There’s Something About Mary, Or The Joy Of Decks

For many years now a certain type of person, probably someone with the word digital featured in their job title, has awaited with bated breath that time each year when a middle-aged American woman stands up and delivers a long presentation, with lots of aesthetically challenged slides, on the latest trends in the growth of the internet as the defining industrial feature of our age.

Mary Meeker’s annual Internet Trends presentation, first launched when she was at Morgan Stanley and continued since she moved to famous VC firm Kleiner Perkins, have been described as “legendary” and “mythic”, and like many ancient myths they are certainly epic in scope. But whereas they have been generally been received almost reverentially, this year there seemed to be a few nay-sayers.

Tom Goodwin, the Head of Innovation at media agency Zenith, posted some rather scathing things on both Twitter and LinkedIn about this year’s magnum opus. And whilst the way he phrased his complaints was on the wrong side of snarkish (and he has subsequently walked them back somewhat) he does have something of a point.

First, some of the conclusions that Meeker tries to make with the data are flawed. Take her ongoing tracking of the amount spent on online/mobile advertising versus the amount of consumer time spent on those channels and categorising it as a “$16B opportunity in USA”, as if time-spent should be the primary factor that decides a media budget.

If this were the case then toilet rolls would have ads on them, the companies selling those ads would be worth billions, and elite newspapers like the FT or Wall Street Journal, with relatively niche audiences, would have hardly any revenue. But of course the deciding factor in where ad dollars spent is, or at least should be, is how effective that particular medium is, and that doesn’t necessarily equate to time.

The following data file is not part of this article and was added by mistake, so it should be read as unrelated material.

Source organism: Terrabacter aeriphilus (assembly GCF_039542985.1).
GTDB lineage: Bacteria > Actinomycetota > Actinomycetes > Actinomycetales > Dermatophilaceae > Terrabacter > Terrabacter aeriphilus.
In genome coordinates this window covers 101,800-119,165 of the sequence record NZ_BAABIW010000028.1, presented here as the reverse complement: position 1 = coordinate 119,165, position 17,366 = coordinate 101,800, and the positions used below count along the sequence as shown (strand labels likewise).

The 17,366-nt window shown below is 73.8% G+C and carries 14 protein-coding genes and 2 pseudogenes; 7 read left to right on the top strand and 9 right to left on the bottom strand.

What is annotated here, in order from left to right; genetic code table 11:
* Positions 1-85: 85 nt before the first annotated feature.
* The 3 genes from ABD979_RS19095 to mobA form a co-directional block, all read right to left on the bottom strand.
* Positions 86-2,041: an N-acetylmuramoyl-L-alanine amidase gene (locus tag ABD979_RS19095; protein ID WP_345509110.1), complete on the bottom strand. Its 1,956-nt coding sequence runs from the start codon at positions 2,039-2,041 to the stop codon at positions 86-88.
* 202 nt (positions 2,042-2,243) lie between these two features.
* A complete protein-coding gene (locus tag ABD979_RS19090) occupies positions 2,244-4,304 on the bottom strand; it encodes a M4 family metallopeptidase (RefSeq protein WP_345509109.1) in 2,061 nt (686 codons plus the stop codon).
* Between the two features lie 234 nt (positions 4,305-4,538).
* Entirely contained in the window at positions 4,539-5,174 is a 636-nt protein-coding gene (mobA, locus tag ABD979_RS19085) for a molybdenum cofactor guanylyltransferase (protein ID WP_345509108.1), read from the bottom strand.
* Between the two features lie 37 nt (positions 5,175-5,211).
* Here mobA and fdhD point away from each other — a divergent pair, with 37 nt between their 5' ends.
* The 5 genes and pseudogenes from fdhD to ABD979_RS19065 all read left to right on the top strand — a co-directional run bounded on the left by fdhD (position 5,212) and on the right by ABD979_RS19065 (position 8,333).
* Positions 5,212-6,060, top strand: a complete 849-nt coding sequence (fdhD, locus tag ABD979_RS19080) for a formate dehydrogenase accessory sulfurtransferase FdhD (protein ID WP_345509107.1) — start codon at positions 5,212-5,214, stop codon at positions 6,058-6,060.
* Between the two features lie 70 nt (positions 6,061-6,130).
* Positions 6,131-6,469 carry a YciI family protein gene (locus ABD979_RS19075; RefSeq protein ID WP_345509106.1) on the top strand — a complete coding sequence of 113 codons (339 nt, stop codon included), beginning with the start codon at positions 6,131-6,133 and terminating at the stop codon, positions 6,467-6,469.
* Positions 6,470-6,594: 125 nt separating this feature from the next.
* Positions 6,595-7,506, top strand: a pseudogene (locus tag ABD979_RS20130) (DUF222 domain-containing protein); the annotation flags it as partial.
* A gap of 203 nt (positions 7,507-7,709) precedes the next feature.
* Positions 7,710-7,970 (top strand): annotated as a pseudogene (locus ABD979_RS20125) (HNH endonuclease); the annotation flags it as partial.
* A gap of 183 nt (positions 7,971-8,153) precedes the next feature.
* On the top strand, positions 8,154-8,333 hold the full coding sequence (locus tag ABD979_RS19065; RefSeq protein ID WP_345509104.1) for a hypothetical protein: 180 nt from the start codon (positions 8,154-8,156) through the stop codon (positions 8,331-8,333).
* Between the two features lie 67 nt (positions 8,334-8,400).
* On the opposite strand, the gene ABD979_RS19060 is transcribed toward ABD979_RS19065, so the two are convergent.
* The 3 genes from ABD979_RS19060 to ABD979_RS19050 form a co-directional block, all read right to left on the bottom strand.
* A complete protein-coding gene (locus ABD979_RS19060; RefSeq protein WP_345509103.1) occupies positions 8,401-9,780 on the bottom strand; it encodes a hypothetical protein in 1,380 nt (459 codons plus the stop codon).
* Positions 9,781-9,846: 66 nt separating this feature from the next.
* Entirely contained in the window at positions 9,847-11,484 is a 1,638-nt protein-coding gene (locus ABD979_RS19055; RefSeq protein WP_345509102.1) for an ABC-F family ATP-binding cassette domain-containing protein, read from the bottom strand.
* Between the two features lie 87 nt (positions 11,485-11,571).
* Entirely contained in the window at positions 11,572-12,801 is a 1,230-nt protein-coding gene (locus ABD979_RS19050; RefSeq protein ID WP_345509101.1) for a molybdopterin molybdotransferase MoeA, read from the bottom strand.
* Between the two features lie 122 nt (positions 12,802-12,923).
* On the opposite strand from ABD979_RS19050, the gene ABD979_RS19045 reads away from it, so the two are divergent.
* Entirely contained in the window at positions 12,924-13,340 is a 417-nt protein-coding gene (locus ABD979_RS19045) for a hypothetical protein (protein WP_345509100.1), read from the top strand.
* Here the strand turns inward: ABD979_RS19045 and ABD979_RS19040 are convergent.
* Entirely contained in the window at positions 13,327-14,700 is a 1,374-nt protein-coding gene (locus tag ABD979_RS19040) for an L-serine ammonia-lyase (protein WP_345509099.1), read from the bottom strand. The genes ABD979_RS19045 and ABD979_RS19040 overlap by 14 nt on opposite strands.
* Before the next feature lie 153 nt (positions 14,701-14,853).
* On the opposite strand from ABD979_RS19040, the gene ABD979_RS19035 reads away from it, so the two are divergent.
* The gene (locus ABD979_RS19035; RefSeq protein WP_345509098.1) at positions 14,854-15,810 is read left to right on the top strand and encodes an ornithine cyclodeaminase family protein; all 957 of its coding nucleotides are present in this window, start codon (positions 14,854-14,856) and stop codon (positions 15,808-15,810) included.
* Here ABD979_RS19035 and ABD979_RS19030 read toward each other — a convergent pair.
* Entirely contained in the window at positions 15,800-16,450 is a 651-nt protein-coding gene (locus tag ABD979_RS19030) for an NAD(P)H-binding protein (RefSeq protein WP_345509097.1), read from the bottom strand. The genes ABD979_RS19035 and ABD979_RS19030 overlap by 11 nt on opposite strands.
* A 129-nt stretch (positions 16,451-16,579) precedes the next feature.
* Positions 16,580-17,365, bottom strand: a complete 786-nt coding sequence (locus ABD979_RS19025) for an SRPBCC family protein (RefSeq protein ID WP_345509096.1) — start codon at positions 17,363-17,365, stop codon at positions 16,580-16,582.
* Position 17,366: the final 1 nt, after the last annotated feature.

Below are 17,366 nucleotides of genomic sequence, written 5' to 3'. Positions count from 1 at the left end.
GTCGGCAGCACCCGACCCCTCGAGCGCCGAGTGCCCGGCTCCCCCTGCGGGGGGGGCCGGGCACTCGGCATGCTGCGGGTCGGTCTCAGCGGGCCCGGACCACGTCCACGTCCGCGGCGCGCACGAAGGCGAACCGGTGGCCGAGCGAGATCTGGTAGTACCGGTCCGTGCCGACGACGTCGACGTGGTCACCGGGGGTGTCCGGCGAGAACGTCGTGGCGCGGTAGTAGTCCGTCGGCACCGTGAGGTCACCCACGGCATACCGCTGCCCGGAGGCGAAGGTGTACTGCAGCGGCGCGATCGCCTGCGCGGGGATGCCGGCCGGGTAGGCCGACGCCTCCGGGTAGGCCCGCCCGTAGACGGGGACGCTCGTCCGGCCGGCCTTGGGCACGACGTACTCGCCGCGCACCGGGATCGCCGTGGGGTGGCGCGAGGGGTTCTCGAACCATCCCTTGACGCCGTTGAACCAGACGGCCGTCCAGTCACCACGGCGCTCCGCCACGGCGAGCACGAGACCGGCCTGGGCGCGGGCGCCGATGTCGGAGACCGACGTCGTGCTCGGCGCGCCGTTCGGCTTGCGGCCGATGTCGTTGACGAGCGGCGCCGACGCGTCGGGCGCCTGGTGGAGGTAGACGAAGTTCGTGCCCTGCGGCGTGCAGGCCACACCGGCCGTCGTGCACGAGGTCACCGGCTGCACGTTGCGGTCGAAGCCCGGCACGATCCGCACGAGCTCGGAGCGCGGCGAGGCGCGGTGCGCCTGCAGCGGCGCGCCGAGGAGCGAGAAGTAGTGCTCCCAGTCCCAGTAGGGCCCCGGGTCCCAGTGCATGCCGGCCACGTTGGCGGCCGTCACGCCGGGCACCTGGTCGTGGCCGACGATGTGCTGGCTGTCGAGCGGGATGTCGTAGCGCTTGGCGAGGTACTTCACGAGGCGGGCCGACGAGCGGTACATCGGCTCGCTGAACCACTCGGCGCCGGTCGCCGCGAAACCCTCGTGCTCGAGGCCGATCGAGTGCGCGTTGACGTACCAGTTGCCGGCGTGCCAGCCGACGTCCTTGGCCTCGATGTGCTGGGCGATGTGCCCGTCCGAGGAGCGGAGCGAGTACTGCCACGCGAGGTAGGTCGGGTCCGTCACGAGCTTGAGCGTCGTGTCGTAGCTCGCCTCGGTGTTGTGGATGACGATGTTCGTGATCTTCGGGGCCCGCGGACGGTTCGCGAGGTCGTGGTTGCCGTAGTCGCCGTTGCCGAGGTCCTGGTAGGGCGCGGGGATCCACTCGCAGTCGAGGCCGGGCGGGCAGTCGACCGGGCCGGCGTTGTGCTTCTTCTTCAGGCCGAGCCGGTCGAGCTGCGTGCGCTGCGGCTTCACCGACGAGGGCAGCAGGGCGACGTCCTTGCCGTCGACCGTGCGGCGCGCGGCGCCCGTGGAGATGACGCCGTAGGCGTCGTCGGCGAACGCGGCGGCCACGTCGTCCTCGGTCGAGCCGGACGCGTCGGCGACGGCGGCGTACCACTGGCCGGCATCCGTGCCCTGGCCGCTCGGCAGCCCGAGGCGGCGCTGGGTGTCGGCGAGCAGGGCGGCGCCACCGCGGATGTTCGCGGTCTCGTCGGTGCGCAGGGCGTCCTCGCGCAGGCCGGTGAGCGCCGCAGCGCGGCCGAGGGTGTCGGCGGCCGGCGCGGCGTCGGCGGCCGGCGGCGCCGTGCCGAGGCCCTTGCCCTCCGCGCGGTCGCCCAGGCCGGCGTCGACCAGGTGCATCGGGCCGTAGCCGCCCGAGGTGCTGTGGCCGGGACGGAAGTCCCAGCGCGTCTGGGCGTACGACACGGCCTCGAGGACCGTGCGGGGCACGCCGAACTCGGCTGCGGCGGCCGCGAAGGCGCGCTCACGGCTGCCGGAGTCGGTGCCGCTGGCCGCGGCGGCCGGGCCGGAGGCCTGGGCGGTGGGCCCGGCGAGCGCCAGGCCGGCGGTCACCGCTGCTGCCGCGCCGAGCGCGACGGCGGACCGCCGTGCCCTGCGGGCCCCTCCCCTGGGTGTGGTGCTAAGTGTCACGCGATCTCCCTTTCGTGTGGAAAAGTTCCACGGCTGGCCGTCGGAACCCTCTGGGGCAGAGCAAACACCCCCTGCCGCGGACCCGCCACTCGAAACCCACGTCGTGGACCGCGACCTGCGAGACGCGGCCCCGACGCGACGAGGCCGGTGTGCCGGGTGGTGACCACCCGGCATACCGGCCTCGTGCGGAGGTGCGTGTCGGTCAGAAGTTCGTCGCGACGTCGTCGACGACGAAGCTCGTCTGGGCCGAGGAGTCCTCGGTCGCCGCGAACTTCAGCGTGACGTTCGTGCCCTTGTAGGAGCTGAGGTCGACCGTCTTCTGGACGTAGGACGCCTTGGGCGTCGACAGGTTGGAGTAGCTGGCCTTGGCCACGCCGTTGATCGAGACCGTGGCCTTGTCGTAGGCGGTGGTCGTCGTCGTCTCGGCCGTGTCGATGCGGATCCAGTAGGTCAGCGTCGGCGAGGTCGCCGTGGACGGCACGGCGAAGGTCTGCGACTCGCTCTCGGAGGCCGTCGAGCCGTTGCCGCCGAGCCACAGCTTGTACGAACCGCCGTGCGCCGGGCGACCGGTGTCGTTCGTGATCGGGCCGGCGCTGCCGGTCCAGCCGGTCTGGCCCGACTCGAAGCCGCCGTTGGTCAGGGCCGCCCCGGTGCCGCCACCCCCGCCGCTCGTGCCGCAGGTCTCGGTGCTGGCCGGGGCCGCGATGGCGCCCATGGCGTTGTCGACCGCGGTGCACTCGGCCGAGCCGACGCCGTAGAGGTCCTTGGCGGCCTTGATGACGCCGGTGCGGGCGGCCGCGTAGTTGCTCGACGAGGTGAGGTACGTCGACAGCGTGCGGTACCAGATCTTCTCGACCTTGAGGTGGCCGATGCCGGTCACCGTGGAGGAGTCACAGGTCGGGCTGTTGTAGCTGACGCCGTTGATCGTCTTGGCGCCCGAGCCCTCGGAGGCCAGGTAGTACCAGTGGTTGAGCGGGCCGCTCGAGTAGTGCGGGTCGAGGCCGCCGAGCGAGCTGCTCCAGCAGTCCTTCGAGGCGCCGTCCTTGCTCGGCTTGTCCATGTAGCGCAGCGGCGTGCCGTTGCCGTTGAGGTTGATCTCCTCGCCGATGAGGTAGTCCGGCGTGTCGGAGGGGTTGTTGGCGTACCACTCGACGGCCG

To take that point a little further, let’s look at where the money being spent in digital channels is going: as Meeker herself points out, a great deal of it is going to Google, with the majority of that being spent on search advertising.

But as Scott Thompson, Associate Research Director at Starcom pointed out to me recently, if one was to track what proportion of time is spent in search results versus the proportion of online advertising it accounts for, and used Meeker’s correlation of time spent and advertising budgets, then it would seem as if Google were getting an oversized share versus, for example, radio or newspapers.

That’s probably something the people working in those channels might agree with but presumably not the point she was trying to make.

Secondly, whilst there is undoubtedly some truly valuable insight in her presentation, it isn’t half hard to find these days. Back in 2011 the Internet Trends presentation ran to 66 slides. In 2013 it was 117 slides. And, this year, as Goodwin highlighted, it’s 355. That could be because there is just so much amazing data out there that Meeker needs to share. Or it could just be because, like George RR Martin or JK Rowling after they got famous, she needs a good editor.

That’s not to say that the people reading it shouldn’t take any responsibility for parsing the data and coming to their own conclusions. But in an age when our attention is in more demand than ever, what most of us need more than anything, is someone who can separate the wheat from the chaff, the insight from the data, and the signal from the noise. Unfortunately Mary Meeker seems to have stopped doing that.

As the French philosopher Blaise Pascal might have said, “I was going to write you a short letter, but I didn’t have time after reading 355 slides”.

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